Psychotherapy instructs us to be more conscious and, consequently, in command of our actions and of our own lives.

Whenever our attitudes negatively surprise us, a complex loaded with unconscious emotions has been activated. According to Jung, traumatic situations, as well as frustrations, lack of affection, significant losses, disrespect, humiliation and similar negative experiences may form "feeling-toned complexes". These complexes become autonomous, "possessing" the subject as if he/she were somebody else entirely so that others do not recognize us, and sometimes we do not even recognize ourselves.

Often these complexes manifest themselves through symptoms such as those described above, in other occasions they can manifest themselves through indecision, through the difficulty to make commitments or develop satisfactory affective relationships, or even through compulsions of all kinds, such as compulsions for food, sex, games, shopping, or for social media. These complexes can also be responsible for psychosomatic diseases and may lead to depression, panic attacks, anxiety disorders, and so on.

Alternatively, these complexes can be manifested through a seemingly unreasonable sadness, dissatisfaction with work, difficulties in relationships or social isolation. We cannot forget one of the lesser recognized and evaluated feelings: the feeling that life has no meaning, which happens more often than we can imagine, not only with the elderly and with adults but also with children and adolescents.

According to Jung, the feeling that life is meaningless is a severe symptom, for a life without meaning is not a life worth living.

Today we have many successful young people who do not feel deserving of the success they have achieved, as if their capabilities are lacking so that even when they reach their goals, they feel like imposters of their own lives. Sad, isn't it? Other young adults are entirely lost, feeling like they don't fit in with the lives they're living, making many sacrifices to adapt to a world for which they have ambivalent feelings. A life dedicated to developing a well-adapted persona can become devoid of meaning, as it seems artificial and empty.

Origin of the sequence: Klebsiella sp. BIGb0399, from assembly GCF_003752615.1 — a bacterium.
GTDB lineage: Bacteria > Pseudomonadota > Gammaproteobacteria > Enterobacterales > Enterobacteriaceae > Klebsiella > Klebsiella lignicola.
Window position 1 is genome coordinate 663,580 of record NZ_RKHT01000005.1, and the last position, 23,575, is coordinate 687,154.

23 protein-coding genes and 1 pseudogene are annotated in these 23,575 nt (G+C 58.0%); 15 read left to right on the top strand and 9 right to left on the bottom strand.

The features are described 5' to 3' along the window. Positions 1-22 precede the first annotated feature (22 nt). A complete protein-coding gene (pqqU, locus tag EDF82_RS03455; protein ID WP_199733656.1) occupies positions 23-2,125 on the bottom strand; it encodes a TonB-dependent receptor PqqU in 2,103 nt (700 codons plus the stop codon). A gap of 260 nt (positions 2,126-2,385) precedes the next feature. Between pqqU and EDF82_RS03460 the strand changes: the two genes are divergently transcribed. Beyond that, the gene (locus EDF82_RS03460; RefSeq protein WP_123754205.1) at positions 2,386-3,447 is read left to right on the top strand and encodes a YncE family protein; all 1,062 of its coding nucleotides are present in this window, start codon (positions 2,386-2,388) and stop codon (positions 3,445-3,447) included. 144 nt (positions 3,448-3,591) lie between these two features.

Psychotherapy can be useful in all of these cases, including when there is not specific suffering, but instead, a desire to go beyond, to discover what we are unwittingly lacking, to confront dissatisfaction, restlessness, and even a certain melancholy, a "je ne sais quoi"…

Psychotherapy can also be useful when we have a specific issue, such as fear of public speaking, choosing a vocation, deciding about whether to move to another city or country, changing career, leaving an unhappy marriage, deciding to have children or not. Any decision that drastically changes our lives can be taken with psychotherapeutic support.

All decisions that we do not feel prepared to take, as well as the decisions we regret, and that would like to undo, can be discussed in psychotherapy.

Psychotherapy is a dialogue where there is a qualified listener, and for this reason, it is different from talking to a friend or family member. The psychotherapist exerts the art of listening, the art he/ she has been trained for.


The psychotherapist listens to the unsaid, observes the action and also its absence. This qualified listener draws upon many hours of training, studies, and didactic analysis, which provides the patient with the opportunity to listen to themselves with the lowest possible interference - the interference of their complexes - that previously influenced the patient's life. When we become able to silence these complexes, we increase our capacity to make better and more informed decisions. In other words, silencing our complexes helps us to become less susceptible to our previously unconscious processes.

Besides, psychotherapy may help the individual to pursue personal achievement, which may not otherwise have come along in their career or their personal life.

Discovering your inner self, considered by many as something obscure and mysterious, can be very satisfactory!

End notes

1. Sigmund Freud, the founder of psychoanalysis 
2. Carl Gustav Jung, the founder of analytical psychology, also known as depth psychology
3. Wilhelm Reich, a psychoanalyst who included body-oriented therapy in psychotherapy 
4. Alexander Lowen studied with Wilhelm Reich and developed bioenergetic analysis.
5. Jacob Levy Moreno, the founder of a form of psychotherapy called psychodrama
6. Sandplay is a technique developed by Dora Kalff, which uses a sand tray as well as figurines that represent aspects of human figures, animals, mythology and nature, offering possible representations of the inner and outer world. 
7. The concept of the unconscious developed by Sigmund Freud is explored his Complete Psychological Works, translated into several languages.
8. The concepts of the collective unconscious, archetypes and the psychological complex were developed by Carl Gustav Jung, and are documented in his Collected Works, also translated into several languages.